From one of Britain’s leading historians and the director of the Victoria & Albert Museum, a scintillating biography of Josiah Wedgwood, the celebrated eighteenth-century potter, entrepreneur, and abolitionist.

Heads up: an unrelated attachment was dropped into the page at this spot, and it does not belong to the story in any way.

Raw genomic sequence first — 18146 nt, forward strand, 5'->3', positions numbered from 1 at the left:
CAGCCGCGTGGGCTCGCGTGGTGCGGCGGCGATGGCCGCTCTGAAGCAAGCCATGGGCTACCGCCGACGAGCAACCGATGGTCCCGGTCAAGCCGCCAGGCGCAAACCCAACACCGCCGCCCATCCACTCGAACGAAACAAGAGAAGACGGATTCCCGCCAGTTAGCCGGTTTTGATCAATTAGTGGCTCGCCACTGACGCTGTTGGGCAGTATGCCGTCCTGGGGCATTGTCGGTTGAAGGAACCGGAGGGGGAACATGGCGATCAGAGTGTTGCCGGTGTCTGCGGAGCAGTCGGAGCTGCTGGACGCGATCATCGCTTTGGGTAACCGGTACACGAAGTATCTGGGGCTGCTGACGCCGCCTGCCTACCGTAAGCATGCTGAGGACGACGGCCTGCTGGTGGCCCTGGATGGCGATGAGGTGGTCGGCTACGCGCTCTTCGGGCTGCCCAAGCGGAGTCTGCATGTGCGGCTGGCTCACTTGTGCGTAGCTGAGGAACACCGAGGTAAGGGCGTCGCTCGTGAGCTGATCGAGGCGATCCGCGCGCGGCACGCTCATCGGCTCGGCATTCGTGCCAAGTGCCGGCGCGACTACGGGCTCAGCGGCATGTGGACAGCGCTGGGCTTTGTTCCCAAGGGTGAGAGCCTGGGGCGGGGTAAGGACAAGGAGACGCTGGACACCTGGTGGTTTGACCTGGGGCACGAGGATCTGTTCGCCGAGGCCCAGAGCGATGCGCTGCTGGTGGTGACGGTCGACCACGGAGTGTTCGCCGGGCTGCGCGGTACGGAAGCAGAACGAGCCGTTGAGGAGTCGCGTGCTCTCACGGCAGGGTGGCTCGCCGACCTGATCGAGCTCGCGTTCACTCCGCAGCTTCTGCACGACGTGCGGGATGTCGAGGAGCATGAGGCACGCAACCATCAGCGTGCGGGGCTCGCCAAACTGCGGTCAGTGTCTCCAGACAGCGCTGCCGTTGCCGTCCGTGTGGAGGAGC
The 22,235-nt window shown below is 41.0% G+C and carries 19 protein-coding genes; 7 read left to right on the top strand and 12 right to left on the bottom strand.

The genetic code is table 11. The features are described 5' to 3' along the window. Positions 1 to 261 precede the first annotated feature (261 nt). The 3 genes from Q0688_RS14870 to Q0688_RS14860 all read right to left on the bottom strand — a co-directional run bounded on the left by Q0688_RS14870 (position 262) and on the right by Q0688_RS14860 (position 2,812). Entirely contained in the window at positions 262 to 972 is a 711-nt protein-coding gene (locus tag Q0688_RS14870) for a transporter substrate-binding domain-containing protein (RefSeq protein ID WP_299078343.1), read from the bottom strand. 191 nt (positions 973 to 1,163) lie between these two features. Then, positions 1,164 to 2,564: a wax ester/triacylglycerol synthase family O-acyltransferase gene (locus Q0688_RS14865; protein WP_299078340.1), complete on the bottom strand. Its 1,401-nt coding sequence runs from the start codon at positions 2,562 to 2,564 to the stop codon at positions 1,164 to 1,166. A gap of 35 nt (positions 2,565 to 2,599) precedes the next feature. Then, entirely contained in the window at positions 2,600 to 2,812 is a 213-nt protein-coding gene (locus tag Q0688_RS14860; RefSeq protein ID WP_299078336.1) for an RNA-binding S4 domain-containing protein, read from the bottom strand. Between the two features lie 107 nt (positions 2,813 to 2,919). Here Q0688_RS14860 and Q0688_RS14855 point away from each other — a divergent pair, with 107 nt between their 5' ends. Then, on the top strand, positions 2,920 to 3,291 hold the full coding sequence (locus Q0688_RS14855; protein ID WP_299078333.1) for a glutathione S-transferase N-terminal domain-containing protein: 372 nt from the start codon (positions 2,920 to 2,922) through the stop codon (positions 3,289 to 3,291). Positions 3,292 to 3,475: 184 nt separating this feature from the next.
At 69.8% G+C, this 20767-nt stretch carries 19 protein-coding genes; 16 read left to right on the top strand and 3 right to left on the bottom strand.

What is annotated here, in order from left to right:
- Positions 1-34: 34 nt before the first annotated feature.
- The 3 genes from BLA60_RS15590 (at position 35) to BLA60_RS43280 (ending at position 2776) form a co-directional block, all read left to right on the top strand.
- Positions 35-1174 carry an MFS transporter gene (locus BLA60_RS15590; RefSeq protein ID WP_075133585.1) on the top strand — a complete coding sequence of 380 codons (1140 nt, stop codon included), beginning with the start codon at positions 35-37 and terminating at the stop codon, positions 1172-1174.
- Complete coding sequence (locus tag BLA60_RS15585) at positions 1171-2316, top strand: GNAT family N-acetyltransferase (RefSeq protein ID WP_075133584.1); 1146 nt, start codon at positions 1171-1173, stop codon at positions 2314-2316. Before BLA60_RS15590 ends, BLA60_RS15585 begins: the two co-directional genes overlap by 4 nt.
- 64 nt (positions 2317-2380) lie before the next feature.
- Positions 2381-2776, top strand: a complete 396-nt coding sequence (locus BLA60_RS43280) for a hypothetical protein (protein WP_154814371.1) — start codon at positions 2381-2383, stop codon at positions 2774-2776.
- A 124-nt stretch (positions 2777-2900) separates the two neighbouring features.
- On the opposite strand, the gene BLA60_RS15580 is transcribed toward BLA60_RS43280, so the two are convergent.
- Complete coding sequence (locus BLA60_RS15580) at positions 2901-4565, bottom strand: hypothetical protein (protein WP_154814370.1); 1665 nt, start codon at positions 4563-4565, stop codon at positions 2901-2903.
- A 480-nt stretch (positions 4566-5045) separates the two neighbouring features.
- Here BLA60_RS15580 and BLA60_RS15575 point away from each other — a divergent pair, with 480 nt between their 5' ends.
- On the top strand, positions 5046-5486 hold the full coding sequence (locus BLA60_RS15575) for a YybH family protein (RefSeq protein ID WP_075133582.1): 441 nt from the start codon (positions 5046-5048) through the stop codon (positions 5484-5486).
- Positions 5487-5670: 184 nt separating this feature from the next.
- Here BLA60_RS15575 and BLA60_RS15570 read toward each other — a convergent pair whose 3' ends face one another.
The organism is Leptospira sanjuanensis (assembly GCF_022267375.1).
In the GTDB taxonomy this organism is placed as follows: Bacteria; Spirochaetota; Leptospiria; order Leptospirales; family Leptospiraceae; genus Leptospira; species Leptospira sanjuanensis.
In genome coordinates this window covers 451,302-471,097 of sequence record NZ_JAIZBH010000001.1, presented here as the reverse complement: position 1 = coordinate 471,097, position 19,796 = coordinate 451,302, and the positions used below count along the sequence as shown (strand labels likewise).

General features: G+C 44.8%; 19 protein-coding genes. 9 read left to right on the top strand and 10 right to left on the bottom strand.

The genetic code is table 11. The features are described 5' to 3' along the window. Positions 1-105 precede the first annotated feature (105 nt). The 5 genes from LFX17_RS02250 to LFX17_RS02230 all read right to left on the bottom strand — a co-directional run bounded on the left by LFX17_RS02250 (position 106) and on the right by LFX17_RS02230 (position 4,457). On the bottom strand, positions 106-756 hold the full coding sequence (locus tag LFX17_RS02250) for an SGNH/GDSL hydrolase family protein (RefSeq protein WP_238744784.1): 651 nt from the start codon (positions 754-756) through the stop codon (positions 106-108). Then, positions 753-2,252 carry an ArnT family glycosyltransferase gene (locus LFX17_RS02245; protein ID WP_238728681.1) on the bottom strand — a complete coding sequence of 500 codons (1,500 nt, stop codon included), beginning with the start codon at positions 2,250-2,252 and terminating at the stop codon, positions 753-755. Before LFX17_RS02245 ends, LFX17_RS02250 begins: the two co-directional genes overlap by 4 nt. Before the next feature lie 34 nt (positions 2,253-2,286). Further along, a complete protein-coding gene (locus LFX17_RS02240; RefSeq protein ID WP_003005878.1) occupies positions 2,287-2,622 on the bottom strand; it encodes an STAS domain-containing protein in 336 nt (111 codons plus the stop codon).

Wedgwood pottery, such as the celebrated blue of Jasperware, is famous worldwide. Jane Austen bought it, and wrote of it in her novels; Empress Catherine II of Russia ordered hundreds of pieces for her palace; British diplomats hauled it with them on their first-ever mission to Peking, audaciously planning to impress China with their china. But the life of Josiah Wedgwood is far richer than just his accomplishments in ceramics. He was a leader of the Industrial Revolution, a pioneering businessman, a tireless scientific experimenter, a cultural tastemaker, and an ardent abolitionist. And he did it all in the face of chronic disability and relentless pain: a childhood bout with smallpox eventually led to the amputation of his right leg. Hardcover, 352 pages.